Siri: Helpful personal assistant or SERIAL APP KILLER?


Re: Book a hotel...

Can you imagine the Amazon version?

Where can I buy the Sonos 3? ... Amazon.

Where is nearest coffee shop? ... You can buy coffee via Amazon

Please book me a flight to... Amazon now allows you to book flights by one-click...

Basically, requires a lot of trust in the integrity and quality of the assistant, and I don't entirely trust the marketing departments of any company if the got there hands on the controls. Why do any mobile advertising, if your trusted assistant could just literally tell people what to buy?

That being said, I travel a bit and at times, if an assistant had good local data (they mostly don't yet), then could be huge advantage of using a bunch of apps like travel guides, maps, local websites etc.

Stand clear! Will HTC's One act as a defibrillator for Windows Phone?


Re: I've said it before...

You have also summed up the big problem with things like Cortana; you are impressed by it doing things that Apple and Android have had for years.

I have a Nokia 520, and it does what I want for the right price, but don't have Cortana yet. Even when it comes, still going to just another catch up feature, but probably not quite as slick as the integration with Google on my Nexus 7 tablet. I don't use Siri, but it is a couple of years ahead of Cortana in development.

Thing is that the 520 is nice little low end phone; if they kept building up that modest success with small regular improvements, then maybe my next phone would be the next model up. Instead the newer devices in the range (like the 530), seem worse if anything, and the app situation is not improving; one app I used on WP8, is now defunct and no alternative is available.

I think phones like the HTC one, seem like afterthoughts - stick a model out there, same hardware but with WP and few Microsoft people might buy one, but given the same hardware for the same price could be running Android with more developed features and far more apps, I can't see any appeal (and that is from somebody with a WP8 phone)

Microsoft unsheathes cheap Android-killer: Behold, the Lumia 530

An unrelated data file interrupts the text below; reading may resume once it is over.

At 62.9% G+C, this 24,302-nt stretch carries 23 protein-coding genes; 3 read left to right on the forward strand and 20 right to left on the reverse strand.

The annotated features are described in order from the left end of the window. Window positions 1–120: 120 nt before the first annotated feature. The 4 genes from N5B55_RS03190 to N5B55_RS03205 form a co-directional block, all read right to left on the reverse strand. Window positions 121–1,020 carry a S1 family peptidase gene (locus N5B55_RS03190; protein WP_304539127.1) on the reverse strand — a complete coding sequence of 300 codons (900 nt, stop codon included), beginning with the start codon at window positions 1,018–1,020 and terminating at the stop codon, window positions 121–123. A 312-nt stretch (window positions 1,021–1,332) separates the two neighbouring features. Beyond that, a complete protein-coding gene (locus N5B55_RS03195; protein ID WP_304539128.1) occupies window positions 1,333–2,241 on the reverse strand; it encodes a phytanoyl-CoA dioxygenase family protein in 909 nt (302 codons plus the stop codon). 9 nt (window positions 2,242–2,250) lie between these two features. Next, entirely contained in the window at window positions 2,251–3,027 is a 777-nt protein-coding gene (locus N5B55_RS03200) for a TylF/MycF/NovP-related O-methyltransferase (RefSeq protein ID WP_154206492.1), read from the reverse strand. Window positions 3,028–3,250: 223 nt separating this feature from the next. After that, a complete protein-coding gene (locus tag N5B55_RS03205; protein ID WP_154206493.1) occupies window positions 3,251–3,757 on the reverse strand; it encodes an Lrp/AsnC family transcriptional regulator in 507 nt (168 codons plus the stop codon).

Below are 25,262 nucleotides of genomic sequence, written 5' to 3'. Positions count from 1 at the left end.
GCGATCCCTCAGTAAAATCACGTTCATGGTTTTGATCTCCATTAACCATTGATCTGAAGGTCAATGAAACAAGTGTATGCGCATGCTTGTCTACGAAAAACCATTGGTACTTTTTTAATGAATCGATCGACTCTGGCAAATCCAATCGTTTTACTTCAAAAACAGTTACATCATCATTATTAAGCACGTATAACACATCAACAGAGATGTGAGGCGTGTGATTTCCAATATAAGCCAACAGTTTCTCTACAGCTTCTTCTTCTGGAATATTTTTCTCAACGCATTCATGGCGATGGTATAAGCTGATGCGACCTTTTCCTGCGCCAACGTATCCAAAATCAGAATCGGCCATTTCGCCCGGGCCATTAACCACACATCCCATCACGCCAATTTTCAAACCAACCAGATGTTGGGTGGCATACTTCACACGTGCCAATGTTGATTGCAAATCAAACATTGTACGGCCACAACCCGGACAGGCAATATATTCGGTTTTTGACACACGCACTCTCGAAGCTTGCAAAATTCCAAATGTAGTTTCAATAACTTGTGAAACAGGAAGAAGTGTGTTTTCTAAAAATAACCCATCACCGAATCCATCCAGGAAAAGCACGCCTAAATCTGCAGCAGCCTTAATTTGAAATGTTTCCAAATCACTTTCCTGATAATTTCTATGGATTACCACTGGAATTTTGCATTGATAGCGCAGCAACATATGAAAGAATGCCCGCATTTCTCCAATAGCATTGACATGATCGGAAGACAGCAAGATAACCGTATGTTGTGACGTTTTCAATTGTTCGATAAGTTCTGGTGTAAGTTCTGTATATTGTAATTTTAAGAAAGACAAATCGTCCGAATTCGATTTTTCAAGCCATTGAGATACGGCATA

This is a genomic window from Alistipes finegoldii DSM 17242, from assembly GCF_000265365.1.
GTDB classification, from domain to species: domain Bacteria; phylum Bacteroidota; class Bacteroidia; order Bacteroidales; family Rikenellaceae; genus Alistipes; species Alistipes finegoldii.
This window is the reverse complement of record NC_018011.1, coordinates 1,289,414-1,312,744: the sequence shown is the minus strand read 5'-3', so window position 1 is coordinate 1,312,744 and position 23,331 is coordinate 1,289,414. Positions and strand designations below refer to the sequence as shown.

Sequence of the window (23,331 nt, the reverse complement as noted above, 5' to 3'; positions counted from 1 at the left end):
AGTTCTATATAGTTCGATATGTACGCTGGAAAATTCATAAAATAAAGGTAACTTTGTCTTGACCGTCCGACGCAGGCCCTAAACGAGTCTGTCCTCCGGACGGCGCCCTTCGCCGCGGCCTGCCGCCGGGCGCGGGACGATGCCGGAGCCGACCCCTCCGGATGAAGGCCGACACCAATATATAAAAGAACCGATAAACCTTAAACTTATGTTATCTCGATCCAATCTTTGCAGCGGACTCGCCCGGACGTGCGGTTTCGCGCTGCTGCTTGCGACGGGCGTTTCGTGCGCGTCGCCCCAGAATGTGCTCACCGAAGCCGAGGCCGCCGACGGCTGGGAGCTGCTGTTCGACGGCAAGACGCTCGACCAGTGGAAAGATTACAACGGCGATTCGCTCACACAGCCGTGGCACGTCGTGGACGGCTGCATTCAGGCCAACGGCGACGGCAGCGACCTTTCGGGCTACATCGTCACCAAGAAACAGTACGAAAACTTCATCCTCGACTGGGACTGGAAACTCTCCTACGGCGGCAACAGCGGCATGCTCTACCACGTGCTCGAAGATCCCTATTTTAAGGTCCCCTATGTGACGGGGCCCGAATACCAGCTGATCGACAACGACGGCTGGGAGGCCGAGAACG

Not even a Nokia 520 killer

The Nokia 520 is actually a pretty good phone for the price; I brought one last year after comparing with similarly priced Android phones.

App support is very weak, but I mainly use the phone as a phone, GPS and for creating a wireless hot spot and using my Nexus 7 instead for anything else that needs apps. Have 8Gb SD card fitted and spare battery I can swap in makes it more useful as well for me.

Given the 520 is more than a year old, was quite interested in what the replacement would be. Few small improvements like better screen/camera and/or battery life and I might be tempted to upgrade and hand down the 520 to my daughter.

Problem is that the supposed replacement, the 530, is worse in just about every way than the 520. Screen is lower quality, less memory, worse camera, the quad core CPU being weaker than the old CPU/GPU combo , removal of hard buttons etc. Add to that, Windows Phone 8.1 sounds like basically a beta version of what was a stable OS, with a few useful features for me (eg swipe keyboard like my N7), but some backward steps and buggy.

Good review that covers the difference here:


Sad really, as the 520 was probably the only modestly successful Windows Phone ever, and the closest thing to a win that Nokia had got to in the last few years; but instead of building on it, Micro/Nokia seem to have failed yet again.

Oh well, my next phone will be Android and not by Nokia, which will be fine, but I still find with my wife's Nexus 5 running the latest version of Android, that Android still requires a little more fiddling to 'just work' like the 520 did out of the box.

How practical is an electric car in London?


Re: On Street Parking

Strangely negative way at looking at it to point out that 37% of Americans might be using dirty power that adds to total emissions. Surely that means that most Americans ( near two thirds) would reduce emissions by using a Leaf? Not to mention that vehicles like your diesel VW are far less common in the US compared with vehicles like the Ford F150.

Even if there wasn't the option of buying electric cars, then the stats you present show it would be better for the environment to retire some of the big coal powered thermal generation and move to pretty much anything else, up to and including nuclear.

But key thing is that 'your milage will vary'. Here in NZ, power is relatively clean; the vast majority being hydro, geothermal and wind with gas/coal mainly being used to top up at peak. Add to that, second hand Nissan Leaf's are available as second hand imports from Japan for about £10k, and one suddenly looks like a reasonably option for a second car.